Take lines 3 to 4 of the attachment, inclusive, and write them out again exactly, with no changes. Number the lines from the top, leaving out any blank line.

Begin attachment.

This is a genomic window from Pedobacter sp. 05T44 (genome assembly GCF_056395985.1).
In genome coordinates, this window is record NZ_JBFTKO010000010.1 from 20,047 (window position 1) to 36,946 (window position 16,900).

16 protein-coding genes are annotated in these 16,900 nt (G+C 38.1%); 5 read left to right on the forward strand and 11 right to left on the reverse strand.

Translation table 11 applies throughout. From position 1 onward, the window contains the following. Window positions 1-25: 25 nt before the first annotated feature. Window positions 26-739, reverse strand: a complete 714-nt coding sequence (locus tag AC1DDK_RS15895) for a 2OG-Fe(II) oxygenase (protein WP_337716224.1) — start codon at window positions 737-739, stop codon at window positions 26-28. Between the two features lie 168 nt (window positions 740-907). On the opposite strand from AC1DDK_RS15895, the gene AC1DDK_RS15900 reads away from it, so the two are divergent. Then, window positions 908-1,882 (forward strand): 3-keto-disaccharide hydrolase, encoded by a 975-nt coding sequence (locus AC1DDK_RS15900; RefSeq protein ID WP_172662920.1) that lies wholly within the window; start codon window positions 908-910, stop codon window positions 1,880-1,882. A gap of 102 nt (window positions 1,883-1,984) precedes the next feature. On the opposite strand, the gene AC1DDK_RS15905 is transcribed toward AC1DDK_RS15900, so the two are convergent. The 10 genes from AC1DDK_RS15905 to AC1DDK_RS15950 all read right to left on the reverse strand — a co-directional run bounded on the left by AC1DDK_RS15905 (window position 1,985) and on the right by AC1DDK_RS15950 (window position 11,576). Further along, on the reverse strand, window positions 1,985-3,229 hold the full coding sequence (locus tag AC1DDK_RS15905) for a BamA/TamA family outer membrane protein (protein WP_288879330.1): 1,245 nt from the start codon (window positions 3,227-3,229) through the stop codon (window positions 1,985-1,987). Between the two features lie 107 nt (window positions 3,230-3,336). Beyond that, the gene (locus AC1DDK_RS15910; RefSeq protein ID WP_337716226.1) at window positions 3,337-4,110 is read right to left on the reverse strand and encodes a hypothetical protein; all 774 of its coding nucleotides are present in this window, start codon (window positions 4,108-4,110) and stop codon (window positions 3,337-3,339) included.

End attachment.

16 protein-coding genes are annotated in these 16,900 nt (G+C 38.1%); 5 read left to right on the forward strand and 11 right to left on the reverse strand.

Translation table 11 applies throughout. From position 1 onward, the window contains the following. Window positions 1-25: 25 nt before the first annotated feature. Window positions 26-739, reverse strand: a complete 714-nt coding sequence (locus tag AC1DDK_RS15895) for a 2OG-Fe(II) oxygenase (protein WP_337716224.1) — start codon at window positions 737-739, stop codon at window positions 26-28. Between the two features lie 168 nt (window positions 740-907). On the opposite strand from AC1DDK_RS15895, the gene AC1DDK_RS15900 reads away from it, so the two are divergent. Then, window positions 908-1,882 (forward strand): 3-keto-disaccharide hydrolase, encoded by a 975-nt coding sequence (locus AC1DDK_RS15900; RefSeq protein ID WP_172662920.1) that lies wholly within the window; start codon window positions 908-910, stop codon window positions 1,880-1,882. A gap of 102 nt (window positions 1,883-1,984) precedes the next feature. On the opposite strand, the gene AC1DDK_RS15905 is transcribed toward AC1DDK_RS15900, so the two are convergent. The 10 genes from AC1DDK_RS15905 to AC1DDK_RS15950 all read right to left on the reverse strand — a co-directional run bounded on the left by AC1DDK_RS15905 (window position 1,985) and on the right by AC1DDK_RS15950 (window position 11,576). Further along, on the reverse strand, window positions 1,985-3,229 hold the full coding sequence (locus tag AC1DDK_RS15905) for a BamA/TamA family outer membrane protein (protein WP_288879330.1): 1,245 nt from the start codon (window positions 3,227-3,229) through the stop codon (window positions 1,985-1,987). Between the two features lie 107 nt (window positions 3,230-3,336). Beyond that, the gene (locus AC1DDK_RS15910; RefSeq protein ID WP_337716226.1) at window positions 3,337-4,110 is read right to left on the reverse strand and encodes a hypothetical protein; all 774 of its coding nucleotides are present in this window, start codon (window positions 4,108-4,110) and stop codon (window positions 3,337-3,339) included.